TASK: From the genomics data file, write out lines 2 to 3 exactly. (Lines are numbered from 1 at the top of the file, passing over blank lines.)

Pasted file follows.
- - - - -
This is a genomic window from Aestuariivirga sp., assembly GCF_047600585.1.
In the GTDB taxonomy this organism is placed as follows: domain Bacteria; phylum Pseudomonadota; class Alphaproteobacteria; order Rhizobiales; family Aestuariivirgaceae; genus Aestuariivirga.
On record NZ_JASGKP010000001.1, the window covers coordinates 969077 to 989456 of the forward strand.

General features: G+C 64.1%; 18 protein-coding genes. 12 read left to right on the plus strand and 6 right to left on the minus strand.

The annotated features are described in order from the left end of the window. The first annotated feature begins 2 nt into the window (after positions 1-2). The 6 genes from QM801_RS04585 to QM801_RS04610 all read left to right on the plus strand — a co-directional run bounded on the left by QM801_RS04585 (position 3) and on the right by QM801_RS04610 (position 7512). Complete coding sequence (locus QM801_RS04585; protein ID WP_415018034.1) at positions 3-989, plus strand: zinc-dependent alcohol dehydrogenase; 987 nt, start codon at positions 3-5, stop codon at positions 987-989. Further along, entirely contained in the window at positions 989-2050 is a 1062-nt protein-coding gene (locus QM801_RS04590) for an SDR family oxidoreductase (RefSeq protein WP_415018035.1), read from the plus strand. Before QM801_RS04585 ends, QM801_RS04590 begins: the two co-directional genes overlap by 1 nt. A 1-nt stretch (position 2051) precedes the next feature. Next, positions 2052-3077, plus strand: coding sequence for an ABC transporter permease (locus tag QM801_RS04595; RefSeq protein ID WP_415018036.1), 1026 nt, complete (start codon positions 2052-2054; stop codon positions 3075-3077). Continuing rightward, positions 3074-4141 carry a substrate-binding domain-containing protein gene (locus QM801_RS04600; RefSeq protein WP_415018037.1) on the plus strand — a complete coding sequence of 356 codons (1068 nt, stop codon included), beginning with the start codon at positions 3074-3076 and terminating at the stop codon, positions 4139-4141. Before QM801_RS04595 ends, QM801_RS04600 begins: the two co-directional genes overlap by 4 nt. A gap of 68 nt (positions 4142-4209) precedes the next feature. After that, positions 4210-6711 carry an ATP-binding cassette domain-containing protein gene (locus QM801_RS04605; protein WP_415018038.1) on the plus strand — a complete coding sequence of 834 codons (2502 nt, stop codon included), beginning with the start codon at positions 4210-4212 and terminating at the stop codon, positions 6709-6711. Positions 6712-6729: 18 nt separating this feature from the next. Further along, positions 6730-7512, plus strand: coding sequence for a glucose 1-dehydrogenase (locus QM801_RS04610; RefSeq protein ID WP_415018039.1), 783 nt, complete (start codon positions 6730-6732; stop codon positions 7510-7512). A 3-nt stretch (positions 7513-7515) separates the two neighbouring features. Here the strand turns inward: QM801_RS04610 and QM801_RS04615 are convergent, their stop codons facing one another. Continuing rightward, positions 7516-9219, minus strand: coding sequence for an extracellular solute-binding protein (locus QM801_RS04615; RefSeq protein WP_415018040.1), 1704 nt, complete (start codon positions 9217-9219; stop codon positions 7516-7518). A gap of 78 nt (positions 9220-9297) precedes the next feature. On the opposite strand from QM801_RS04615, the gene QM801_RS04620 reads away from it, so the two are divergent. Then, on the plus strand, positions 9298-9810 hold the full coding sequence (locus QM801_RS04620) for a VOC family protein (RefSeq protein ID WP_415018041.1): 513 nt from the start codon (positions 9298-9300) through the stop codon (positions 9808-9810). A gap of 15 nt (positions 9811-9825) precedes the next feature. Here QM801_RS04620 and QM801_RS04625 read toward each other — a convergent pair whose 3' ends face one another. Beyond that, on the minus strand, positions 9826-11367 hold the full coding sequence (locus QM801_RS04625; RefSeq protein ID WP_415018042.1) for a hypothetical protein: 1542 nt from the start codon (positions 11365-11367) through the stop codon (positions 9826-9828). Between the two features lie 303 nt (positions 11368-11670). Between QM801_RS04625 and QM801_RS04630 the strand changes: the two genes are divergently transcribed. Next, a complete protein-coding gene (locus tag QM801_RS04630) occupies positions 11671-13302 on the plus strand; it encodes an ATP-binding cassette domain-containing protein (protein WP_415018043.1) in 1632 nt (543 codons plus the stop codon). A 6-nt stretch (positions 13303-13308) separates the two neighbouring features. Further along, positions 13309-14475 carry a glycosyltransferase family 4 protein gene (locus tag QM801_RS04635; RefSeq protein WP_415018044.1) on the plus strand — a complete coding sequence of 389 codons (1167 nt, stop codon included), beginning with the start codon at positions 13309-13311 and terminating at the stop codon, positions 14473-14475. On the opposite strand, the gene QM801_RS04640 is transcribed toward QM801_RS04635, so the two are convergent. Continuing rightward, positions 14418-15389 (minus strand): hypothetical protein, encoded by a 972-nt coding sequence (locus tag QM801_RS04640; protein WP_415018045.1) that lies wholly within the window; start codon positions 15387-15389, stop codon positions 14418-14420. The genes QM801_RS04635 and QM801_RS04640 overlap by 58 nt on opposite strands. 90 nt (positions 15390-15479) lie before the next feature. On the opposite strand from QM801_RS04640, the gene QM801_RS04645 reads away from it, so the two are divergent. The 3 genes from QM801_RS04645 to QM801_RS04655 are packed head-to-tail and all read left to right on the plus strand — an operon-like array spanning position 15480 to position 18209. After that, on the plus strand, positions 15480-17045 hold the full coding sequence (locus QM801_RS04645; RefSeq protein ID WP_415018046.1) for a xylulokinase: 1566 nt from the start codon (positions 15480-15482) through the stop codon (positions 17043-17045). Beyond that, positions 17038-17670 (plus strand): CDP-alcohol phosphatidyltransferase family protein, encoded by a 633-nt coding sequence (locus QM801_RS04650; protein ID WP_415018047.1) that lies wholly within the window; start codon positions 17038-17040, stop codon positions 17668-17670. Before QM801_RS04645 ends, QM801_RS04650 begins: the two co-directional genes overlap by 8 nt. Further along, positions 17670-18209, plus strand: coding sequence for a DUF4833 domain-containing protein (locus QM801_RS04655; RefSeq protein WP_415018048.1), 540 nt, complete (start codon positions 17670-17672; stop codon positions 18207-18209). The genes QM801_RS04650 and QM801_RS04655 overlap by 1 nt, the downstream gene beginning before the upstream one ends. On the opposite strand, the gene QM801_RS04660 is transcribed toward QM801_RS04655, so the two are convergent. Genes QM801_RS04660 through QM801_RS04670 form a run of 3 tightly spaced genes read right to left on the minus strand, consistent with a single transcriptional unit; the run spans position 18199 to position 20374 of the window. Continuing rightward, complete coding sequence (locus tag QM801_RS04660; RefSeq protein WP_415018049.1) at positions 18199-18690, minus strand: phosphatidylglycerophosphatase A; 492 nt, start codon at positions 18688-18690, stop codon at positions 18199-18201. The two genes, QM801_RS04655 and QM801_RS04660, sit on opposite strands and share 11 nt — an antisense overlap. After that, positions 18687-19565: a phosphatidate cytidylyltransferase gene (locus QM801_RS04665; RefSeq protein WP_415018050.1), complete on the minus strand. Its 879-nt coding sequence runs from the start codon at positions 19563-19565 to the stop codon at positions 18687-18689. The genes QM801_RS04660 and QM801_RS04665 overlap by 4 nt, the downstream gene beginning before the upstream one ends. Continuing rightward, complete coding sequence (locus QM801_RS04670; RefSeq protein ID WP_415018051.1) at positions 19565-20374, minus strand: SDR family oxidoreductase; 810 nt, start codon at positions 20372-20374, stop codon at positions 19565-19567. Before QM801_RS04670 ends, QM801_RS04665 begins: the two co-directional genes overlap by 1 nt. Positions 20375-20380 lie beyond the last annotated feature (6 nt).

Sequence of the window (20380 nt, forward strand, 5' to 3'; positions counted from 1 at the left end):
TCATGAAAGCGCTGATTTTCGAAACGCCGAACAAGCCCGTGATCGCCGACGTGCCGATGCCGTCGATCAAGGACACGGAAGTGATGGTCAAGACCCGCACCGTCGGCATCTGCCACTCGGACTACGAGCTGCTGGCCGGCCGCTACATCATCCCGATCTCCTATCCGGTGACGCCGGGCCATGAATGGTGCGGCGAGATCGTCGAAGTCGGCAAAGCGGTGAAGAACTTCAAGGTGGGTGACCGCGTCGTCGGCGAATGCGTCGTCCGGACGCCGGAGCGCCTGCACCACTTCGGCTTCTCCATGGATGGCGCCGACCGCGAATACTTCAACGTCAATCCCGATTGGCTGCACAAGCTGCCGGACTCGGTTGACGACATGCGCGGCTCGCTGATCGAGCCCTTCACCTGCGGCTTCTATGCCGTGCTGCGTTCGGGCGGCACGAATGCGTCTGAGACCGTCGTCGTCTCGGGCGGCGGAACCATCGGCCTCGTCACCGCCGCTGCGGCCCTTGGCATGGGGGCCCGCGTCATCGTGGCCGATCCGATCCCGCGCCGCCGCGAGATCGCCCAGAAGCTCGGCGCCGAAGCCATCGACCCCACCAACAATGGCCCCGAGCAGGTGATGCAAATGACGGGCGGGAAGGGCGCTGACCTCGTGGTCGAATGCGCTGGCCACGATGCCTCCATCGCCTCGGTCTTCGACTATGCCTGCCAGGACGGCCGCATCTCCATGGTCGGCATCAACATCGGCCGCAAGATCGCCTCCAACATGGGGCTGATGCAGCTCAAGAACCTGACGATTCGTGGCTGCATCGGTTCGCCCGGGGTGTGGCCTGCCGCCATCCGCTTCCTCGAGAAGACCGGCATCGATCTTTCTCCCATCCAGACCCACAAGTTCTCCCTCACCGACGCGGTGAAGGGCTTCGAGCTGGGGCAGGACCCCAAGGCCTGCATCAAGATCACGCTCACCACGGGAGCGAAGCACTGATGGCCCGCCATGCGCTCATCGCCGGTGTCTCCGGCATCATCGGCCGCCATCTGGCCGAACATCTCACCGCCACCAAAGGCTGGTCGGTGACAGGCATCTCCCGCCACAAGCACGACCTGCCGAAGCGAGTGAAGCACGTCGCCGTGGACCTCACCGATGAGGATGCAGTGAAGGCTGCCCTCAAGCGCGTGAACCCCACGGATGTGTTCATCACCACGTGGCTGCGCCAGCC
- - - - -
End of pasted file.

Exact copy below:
In the GTDB taxonomy this organism is placed as follows: domain Bacteria; phylum Pseudomonadota; class Alphaproteobacteria; order Rhizobiales; family Aestuariivirgaceae; genus Aestuariivirga.
On record NZ_JASGKP010000001.1, the window covers coordinates 969077 to 989456 of the forward strand.